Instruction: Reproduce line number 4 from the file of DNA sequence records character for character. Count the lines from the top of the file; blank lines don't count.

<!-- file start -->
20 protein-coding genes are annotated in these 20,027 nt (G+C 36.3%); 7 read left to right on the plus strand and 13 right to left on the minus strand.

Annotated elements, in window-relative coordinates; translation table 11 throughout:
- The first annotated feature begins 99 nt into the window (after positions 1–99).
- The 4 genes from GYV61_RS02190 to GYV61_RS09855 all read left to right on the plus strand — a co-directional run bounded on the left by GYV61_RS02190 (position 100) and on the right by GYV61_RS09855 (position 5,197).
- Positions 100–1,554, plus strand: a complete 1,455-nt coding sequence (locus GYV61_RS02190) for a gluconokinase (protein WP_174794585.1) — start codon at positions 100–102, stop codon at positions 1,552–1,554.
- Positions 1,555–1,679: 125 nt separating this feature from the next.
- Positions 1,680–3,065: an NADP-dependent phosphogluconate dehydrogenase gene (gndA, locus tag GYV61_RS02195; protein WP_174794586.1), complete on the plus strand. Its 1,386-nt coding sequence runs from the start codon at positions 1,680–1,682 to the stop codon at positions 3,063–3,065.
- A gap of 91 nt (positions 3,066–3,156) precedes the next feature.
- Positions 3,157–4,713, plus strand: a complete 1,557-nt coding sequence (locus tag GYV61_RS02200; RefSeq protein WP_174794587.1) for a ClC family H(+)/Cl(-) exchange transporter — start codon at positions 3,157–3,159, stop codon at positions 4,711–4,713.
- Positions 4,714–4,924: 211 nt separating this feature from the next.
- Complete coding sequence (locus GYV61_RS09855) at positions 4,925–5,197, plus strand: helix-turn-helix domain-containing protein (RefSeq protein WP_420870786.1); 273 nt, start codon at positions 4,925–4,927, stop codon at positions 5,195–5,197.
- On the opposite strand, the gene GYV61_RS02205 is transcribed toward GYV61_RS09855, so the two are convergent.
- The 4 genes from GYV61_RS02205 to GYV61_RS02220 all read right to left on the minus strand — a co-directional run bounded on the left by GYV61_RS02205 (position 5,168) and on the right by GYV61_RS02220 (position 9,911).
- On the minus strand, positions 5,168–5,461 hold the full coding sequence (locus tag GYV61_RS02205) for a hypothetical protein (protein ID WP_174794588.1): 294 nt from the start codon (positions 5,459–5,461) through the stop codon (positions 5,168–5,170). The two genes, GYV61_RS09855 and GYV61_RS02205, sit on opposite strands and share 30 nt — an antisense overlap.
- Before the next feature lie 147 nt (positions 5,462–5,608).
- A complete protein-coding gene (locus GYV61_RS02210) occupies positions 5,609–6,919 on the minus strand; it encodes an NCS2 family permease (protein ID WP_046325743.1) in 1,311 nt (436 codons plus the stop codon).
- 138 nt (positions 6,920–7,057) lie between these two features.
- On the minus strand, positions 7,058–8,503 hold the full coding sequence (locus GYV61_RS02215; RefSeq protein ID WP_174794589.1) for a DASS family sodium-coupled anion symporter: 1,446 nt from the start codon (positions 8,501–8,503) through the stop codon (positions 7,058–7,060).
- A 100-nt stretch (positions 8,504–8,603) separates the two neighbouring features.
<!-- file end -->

- The 4 genes from GYV61_RS02190 to GYV61_RS09855 all read left to right on the plus strand — a co-directional run bounded on the left by GYV61_RS02190 (position 100) and on the right by GYV61_RS09855 (position 5,197).